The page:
New academic disciplines that reflect the concepts of McHarg, Van der Ryn and others are cropping up at universities and colleges worldwide. They range from earth systems engineering and management (ESEM), which covers a range of subject areas (anthropology, engineering, environmental science, ethics, and philosophy), to ecological design to sustainable architecture. Essentially, these disciplines seek to minimize environmentally destructive impacts of building and designing by integrating and or aligning themselves with living processes.

Examples of such solutions are plentiful, as are examples of not accounting for natural systems in land development. One of the most recent and catastrophic played out in New Orleansin 2005. From the early part of the 20th century, coastal wetlands (which served as a flood water storage area) were dried up with mechanical pumps to make way for development. Gradually, parts of the city started to sink, so state and federal agencies build levees around the city. These levees were not strong enough to contain the massive flood waters from Hurricane Katrina.

As the city started rebuilding, the management of water seemed to be given less importance than new buildings, a situation that distressed Professor Jane Wolff of the John H. Daniels Faculty of Architecture, Landscape and Design. As described in the Spring 2012 University of Toronto Magazine, Dr. Wolff recently joined forces with Professors Elise Shelley and Derek Hoeferlin of Washington University’s School of Architecture to establish “Gutter to Gulf” a masters-level teaching project to generate landscape based solutions to water management in New Orleans as an alternative to the traditional infrastructure solutions such as pumping stations and levees. Students are required to generate ideas that are both technically feasible and politically, socially and economically realistic, some of which could eventually compete with formal proposals that will be submitted to the U.S. Army Corps of Engineers

In fact, the Corps of Engineers itself recently established a formal initiative called Engineering With Nature (EWN). EWN takes advantage of recent advances in engineering and ecology to reduce the demands on limited resources and minimize the environmental footprint, while maximizing economic, social and environmental benefits. One such example is Evia Island,Galveston Bay,Texas, essentially a bird island built from dredged sediment used to deepen navigation channels. Another is the Wilmington Offshore Fisheries Enhancement Structure, a constructed reef built with rock from navigational dredging operations for the Cape Fear River, North Carolina.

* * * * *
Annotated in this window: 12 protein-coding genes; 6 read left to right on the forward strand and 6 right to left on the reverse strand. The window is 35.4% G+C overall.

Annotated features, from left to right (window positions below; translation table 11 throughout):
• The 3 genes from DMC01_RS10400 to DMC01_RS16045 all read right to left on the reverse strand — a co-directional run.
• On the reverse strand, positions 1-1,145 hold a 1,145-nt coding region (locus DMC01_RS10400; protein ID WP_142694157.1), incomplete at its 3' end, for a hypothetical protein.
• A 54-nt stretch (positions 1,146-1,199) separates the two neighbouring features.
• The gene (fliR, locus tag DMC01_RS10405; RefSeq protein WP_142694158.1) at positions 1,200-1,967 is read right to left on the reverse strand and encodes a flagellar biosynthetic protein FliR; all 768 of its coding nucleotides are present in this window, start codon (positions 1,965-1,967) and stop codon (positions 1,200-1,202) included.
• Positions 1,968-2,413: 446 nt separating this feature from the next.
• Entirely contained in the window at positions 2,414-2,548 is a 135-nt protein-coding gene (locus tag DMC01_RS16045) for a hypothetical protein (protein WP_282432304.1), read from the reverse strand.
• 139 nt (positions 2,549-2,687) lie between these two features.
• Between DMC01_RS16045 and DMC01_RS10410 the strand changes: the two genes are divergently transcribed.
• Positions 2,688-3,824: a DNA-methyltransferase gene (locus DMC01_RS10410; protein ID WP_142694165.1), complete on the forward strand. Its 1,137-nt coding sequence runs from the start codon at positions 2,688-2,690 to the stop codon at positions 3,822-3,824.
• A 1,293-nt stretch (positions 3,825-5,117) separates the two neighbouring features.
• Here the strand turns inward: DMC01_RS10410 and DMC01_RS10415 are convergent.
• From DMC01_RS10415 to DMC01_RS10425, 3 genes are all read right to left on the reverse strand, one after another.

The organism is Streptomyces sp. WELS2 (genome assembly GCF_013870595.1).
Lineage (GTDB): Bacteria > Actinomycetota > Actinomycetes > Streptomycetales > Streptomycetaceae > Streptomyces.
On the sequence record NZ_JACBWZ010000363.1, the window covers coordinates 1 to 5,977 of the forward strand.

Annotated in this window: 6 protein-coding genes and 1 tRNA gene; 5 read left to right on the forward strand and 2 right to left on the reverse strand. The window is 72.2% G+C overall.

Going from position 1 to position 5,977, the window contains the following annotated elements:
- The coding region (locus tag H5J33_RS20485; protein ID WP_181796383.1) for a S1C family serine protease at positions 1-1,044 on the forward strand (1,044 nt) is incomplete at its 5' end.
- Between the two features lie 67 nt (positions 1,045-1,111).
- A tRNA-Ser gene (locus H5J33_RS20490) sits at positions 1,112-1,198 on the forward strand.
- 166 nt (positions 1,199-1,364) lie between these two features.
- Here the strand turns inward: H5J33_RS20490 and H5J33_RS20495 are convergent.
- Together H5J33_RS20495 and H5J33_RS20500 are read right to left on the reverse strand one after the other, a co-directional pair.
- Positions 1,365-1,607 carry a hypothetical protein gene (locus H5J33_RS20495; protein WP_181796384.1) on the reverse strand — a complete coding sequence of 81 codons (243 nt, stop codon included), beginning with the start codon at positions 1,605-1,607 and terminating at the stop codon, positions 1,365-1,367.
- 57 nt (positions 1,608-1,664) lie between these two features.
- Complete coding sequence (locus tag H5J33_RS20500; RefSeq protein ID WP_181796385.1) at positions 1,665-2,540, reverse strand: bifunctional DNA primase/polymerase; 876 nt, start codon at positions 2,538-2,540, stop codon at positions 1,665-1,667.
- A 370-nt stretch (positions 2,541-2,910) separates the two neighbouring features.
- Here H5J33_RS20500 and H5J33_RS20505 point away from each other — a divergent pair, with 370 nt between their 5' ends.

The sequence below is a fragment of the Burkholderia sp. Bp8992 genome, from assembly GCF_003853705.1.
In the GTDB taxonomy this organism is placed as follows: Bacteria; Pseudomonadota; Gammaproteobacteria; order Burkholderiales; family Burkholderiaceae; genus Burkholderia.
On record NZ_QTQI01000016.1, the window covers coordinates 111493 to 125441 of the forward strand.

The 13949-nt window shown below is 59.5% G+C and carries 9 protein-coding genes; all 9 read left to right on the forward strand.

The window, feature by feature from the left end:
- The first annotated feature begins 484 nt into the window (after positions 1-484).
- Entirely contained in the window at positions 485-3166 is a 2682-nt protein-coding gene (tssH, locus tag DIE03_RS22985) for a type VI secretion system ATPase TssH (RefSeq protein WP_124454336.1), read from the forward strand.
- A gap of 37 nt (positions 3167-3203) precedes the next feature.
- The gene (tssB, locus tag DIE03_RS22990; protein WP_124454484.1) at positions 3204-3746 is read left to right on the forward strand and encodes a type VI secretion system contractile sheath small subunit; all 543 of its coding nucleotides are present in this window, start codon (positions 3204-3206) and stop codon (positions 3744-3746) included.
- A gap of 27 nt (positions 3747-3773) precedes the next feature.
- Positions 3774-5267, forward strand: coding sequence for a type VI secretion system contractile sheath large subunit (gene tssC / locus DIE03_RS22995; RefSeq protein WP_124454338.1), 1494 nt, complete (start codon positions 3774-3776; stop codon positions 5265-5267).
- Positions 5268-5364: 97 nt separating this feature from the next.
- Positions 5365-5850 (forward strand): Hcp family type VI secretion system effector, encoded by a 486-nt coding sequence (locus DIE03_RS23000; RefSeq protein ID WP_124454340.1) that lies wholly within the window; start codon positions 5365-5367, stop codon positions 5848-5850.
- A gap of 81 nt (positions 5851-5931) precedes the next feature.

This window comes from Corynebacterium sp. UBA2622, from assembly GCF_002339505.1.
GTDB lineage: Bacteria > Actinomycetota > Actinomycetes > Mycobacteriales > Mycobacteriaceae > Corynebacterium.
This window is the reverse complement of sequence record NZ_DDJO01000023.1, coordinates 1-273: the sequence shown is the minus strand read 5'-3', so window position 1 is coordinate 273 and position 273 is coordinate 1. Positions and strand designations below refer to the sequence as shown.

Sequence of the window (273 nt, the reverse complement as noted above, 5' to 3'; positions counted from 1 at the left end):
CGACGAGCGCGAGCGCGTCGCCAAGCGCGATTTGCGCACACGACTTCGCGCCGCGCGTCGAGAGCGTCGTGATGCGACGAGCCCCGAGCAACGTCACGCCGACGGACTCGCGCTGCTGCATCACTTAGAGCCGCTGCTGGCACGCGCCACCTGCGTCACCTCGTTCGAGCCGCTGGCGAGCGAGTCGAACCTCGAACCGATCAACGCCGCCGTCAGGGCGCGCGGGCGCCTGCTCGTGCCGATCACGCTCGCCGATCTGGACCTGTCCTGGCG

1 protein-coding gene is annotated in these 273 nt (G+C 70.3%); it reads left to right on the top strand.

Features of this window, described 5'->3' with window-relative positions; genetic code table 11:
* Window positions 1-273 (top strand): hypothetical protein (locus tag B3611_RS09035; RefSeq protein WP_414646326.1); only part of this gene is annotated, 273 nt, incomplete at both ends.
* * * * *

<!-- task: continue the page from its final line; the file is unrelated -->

Understanding and working with complex, living systems, rather than trying to impose our will with brute force, is a critical guiding principle of the new sustainability era, but the concept is really nothing new. It wasn’t even new in Alberti’s time. The re-discovery of Classical Greek and Roman Antiquity more than a millennium earlier, combined with new humanistic thinking of the fifteenth and sixteenth centuries, accounted for the rich creative output and scientific discovery ascribed to that era, from Da Vinci to Galileo. Alberti certainly would have drawn from ancient traditions when formulating his views on architecture and town planning.

Similarly, in creating a sustainable future, we should not overlook some of these ancient (and not so ancient) traditions that call for a detailed look at natural systems. When combined with our modern day technological know how, they can yield remarkably creative and flexible solutions to present day problems. Just as our Renaissance forebears were intellectually curious and capable of thinking across multi disciplines, we too should seek to be modern day Renaissance people in that respect.

Written by: Anne Papmehl, President, Ecostrat Communications

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About Kathryn Cooper

Kathryn Cooper is a committed sustainability practitioner and educator moving companies toward “green” profitability and sustainable competitive advantage by unlocking human creativity and technical innovation. Over the last two years she has had the privilege to work with companies like Dupont, Zerofootprint, WWF Canada, and Partners in Project Green on sustainability issues, best practices and renewable energy. Kathryn is a graduate of York University with a Master of Education specializing on Sustainability and the Environment. She holds an MBA from Wilfrid Laurier University, and a Bachelor of Science from the University of Guelph.